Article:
Excessive allowance will teach kids to live a lifestyle that will likely be way beyond their means when they get out of college and land their first job.
Chicago, IL (Vocus/PRWEB) March 07, 2011
With a growing number of teens and young adults—even in wealthy communities—mishandling their spending and credit cards, financial parenting experts Richard Morris and Jayne Pearl have created $mart $kills Allowance and Budget Controls (ABCs) spread sheets that are free and downloadable for parents and students.
Morris and Pearl, authors of Kids, Wealth, and Consequences: Ensuring a Responsible Financial Future for the Next Generation (Bloomberg, a Wiley imprint, 2010), explain, “Failing to impart financial skills, discipline and values to children can have dire consequences. Parents need tools to help their coming-of-age children avoid some of the pitfalls that are getting many young adults off on the wrong foot.”
On average, Sallie Mae says college students carried 4.6 credit cards and maintained outstanding balances of $3,173 in 2009, up 46% from five years earlier. Only 17% paid off their balances in full each month. “Many students are paying finance charges to live beyond their means—a dangerous habit,” say Morris and Pearl. “Soon-to-be college freshmen and first-time job holders are facing a transition that all-too-often they are unprepared for. Helping them set up a budget and teaching them how to use credit cards responsibly will help them avoid graduating college with the equivalent of a mortgage, without the home!”
They add, “Parents must do a better job of preparing their kids.” Their $mart $kills Freshman ABCsTM spreadsheet allows parents and teens to sit down together to review the list we’ve prepared, and customize it to account for their unique circumstances. “Parents can then base the amount of allowance they will pay on their kid’s expected expenses. If their student will be working while away at college, allowance can supplement any expenses their paycheck will not cover. Even wealthy parents should consider basing allowance on estimated expenses. Giving them too much allowance may have unintended consequences.”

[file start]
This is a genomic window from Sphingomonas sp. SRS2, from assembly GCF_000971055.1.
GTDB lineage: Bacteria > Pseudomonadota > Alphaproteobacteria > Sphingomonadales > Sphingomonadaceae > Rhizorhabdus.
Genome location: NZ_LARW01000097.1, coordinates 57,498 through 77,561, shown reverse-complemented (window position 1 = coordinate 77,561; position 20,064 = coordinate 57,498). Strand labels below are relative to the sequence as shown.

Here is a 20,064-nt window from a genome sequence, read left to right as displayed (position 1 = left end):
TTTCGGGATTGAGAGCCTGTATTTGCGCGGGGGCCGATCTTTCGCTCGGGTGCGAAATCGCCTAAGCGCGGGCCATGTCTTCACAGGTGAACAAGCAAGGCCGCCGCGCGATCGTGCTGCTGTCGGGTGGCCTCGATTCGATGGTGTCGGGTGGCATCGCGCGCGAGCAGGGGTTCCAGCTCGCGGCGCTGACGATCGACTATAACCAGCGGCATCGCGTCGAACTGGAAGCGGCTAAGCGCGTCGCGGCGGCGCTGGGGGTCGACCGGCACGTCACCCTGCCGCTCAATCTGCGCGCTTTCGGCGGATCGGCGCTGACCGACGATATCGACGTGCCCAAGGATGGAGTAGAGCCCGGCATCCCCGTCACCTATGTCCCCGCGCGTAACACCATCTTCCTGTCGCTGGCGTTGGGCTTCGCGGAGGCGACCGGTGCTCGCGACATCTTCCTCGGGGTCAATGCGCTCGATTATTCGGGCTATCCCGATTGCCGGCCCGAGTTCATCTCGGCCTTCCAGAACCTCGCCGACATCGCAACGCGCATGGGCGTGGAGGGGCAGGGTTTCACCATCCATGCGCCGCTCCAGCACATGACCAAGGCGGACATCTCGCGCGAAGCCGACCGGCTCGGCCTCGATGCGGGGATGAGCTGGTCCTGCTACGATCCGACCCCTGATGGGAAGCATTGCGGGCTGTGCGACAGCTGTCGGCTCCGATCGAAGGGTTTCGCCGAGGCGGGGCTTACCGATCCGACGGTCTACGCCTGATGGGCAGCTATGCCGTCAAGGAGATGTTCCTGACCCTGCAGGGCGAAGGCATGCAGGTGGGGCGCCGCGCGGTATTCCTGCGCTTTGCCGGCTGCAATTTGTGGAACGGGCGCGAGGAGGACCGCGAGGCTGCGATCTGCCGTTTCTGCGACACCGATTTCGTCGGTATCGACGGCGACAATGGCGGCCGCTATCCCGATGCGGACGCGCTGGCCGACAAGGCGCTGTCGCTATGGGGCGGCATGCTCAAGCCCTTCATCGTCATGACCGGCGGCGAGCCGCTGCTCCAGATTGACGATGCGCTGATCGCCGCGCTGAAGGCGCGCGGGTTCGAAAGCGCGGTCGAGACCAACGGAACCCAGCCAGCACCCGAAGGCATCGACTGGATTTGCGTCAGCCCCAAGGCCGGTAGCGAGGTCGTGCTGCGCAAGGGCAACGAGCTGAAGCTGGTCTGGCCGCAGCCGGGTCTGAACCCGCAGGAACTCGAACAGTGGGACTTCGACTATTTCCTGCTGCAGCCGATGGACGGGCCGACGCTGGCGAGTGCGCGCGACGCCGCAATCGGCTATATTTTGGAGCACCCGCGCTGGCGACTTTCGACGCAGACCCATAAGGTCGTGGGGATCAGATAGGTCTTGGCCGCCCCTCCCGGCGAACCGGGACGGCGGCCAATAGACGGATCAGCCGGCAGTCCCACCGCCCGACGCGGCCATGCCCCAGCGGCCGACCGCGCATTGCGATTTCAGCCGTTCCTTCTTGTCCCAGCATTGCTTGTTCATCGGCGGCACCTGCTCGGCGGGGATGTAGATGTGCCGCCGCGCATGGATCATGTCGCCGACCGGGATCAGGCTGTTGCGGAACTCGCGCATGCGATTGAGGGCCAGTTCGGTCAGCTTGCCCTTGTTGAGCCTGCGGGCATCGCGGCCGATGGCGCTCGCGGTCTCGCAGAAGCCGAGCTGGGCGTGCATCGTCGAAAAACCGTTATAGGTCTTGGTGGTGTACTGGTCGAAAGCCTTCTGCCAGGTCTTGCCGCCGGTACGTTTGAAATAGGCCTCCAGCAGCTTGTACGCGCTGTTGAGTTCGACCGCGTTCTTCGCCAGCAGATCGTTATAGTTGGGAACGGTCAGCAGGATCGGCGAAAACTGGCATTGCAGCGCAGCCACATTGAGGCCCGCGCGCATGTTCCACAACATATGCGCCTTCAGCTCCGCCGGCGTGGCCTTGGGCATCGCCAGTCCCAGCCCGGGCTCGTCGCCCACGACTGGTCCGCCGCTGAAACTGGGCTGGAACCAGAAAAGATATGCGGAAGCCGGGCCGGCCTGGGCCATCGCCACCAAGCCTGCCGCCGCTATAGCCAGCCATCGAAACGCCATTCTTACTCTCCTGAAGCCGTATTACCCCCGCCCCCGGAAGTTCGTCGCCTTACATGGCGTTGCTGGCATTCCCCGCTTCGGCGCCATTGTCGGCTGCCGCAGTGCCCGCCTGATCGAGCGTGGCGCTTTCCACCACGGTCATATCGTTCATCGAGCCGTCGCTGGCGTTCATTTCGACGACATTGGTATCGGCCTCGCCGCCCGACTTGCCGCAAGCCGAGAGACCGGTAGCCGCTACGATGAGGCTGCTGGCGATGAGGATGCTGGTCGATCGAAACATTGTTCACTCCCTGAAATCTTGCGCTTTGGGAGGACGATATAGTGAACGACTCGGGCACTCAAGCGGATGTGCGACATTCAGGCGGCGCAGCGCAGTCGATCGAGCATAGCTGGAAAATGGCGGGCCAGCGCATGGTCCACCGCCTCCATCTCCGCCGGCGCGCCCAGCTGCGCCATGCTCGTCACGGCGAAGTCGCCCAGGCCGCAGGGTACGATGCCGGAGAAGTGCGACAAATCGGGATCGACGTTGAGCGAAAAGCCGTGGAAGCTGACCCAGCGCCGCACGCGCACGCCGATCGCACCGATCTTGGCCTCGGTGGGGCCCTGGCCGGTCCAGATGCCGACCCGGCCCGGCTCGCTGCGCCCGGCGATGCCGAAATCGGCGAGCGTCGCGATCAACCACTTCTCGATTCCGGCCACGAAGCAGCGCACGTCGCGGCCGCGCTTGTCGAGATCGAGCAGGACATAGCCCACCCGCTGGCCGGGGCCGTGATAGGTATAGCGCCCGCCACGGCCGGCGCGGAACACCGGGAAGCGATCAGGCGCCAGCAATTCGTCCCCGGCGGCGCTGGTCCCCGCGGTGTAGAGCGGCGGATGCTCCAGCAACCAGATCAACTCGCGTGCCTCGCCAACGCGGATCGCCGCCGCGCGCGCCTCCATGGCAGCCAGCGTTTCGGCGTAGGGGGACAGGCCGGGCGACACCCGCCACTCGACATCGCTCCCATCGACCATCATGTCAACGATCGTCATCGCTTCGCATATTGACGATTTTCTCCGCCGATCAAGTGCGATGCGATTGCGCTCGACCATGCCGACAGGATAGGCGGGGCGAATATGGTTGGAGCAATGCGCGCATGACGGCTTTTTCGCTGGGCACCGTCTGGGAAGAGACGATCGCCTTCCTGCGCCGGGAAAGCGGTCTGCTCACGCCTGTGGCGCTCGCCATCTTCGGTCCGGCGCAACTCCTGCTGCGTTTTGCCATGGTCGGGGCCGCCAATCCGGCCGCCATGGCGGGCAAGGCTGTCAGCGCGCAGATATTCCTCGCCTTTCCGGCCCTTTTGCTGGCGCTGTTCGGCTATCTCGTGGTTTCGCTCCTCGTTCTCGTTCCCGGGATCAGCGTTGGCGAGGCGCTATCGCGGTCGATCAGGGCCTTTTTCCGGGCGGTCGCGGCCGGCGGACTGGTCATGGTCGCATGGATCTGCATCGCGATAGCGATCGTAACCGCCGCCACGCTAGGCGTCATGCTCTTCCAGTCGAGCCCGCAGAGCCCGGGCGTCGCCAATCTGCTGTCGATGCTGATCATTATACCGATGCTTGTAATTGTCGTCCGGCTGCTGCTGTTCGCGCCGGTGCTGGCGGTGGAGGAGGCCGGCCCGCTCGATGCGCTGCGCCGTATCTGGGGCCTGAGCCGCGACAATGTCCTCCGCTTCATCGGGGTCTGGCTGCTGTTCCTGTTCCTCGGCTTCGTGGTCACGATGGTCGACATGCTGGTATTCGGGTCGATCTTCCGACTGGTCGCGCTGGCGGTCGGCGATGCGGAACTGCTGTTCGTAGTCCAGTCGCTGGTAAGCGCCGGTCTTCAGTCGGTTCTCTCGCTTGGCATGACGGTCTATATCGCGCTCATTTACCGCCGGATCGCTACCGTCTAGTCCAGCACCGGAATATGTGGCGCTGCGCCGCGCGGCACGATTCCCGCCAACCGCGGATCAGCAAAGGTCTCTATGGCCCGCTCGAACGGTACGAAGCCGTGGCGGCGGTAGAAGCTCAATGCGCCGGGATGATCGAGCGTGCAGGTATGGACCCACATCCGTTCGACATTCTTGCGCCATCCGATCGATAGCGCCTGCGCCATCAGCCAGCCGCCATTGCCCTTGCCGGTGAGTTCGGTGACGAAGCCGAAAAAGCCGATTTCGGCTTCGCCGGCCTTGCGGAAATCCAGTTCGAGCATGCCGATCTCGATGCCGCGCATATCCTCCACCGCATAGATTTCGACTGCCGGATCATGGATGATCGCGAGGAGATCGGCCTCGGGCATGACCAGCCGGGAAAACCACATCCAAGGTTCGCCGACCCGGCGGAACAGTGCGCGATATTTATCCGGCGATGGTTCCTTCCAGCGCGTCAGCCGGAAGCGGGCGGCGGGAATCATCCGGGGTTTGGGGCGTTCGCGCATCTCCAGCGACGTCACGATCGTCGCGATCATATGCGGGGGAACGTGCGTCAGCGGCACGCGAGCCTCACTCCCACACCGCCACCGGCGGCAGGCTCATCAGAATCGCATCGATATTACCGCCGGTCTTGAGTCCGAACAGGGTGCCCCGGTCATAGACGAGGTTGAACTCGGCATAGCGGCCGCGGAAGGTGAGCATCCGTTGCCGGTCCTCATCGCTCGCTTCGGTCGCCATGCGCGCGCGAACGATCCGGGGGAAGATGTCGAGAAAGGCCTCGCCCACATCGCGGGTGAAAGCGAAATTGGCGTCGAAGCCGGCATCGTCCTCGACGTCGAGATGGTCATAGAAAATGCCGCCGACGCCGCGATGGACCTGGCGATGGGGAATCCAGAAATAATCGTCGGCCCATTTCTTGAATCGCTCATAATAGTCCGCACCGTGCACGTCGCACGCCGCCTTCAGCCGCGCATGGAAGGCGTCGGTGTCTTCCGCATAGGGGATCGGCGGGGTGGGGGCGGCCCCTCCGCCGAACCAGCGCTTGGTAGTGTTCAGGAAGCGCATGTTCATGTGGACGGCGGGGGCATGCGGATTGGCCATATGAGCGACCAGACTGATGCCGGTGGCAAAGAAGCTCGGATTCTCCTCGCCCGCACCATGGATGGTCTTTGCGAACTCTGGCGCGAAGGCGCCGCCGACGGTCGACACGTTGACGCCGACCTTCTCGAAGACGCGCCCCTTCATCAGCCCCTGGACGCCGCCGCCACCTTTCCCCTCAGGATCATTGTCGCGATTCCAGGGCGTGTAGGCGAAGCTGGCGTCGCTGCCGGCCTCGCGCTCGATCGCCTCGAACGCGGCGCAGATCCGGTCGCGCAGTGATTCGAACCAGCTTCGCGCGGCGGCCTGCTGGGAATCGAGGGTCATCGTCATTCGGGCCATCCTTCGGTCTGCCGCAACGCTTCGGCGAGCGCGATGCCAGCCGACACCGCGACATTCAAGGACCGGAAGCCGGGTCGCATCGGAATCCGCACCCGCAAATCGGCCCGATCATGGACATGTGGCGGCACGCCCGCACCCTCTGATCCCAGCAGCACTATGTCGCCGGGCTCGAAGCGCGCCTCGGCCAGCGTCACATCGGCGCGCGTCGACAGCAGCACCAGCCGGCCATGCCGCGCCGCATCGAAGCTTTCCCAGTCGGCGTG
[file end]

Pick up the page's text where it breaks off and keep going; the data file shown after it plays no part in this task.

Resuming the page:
Morris and Pearl, who have spoken to many parents and kids, note, “We’ve heard college kids say that there were kids in their dorm who received a $2,000 allowance each month. They would often buy pizza for the entire floor. This excessive allowance is teaching those kids to live a lifestyle that will likely be way beyond their means when they get out of college and land their first job. That $24,000 annual allowance—more than half of the $46,000 average expected starting salary for a 2011 graduate—is mostly for discretionary purchases. When such a student gets into the real world, it will be a rude awakening,” explain Morris and Pearl. “Then most of their salary will need to pay for nondiscretionary items such as food, housing and utilities and they will no longer be able to pay for discretionary items. Their standard of living will plummet.”
Morris and Pearl suggest that parents tell their kids to list everything they think they will need in college, from laundry soap to paper for their printer, and then sit down and discuss the list. What is missing, is their pricing on target? “This is a great way to see how aware your kids are of the real world,” say the authors. “This discussion, which should include the topic of financial values, could be a great learning experience for both parents and children.”
Two other free $mart $kills spread sheets include:
- The $mart $kills First Apartment ABCs is tailored for college students who move off campus and face new expenses such as rent, meals and transportation.
- The $mart $kills After College ABCs is for recent graduates when they get their first job and apartment.
“Parents would be wise to make their kids know what the costs will be,” say Morris and Pearl. “Putting their kids in charge of paying the bills and managing the money rather than doing it for them will help them learn how to prepare for being independent.”
Kids, Wealth, and Consequences helps affluent parents and their advisors understand how affluence affects children’s future success, happiness and motivation. The book explores everything from how and when parents should talk to their children about the often-uncomfortable topic of money to what affluent families can learn from the economic meltdown about spending, saving and investing to help them better prepare themselves and their children to survive in any economic environment.
Jayne Pearl is a journalist and entertaining speaker, focusing on family business and financial parenting. She is author of [Kids and Money: Giving Them the Savvy to Succeed Financially (Bloomberg Press) and has co-authored or ghost-written ten other books. Jayne began her career at Forbes and was former senior editor of Family Business magazine, to which she has contributed for 20 years.
Richard Morris is an adjunct professor at the Lake Forest Graduate School of Management and is principal of ROI Consulting, helping family owners expand and pass down their business to subsequent generations. Previously, he worked at his family's 80-year-old privately held company, Fel-Pro Incorporated, managing Marketing and then Acquisitions, and serving on the Board of Directors until its sale in 1998.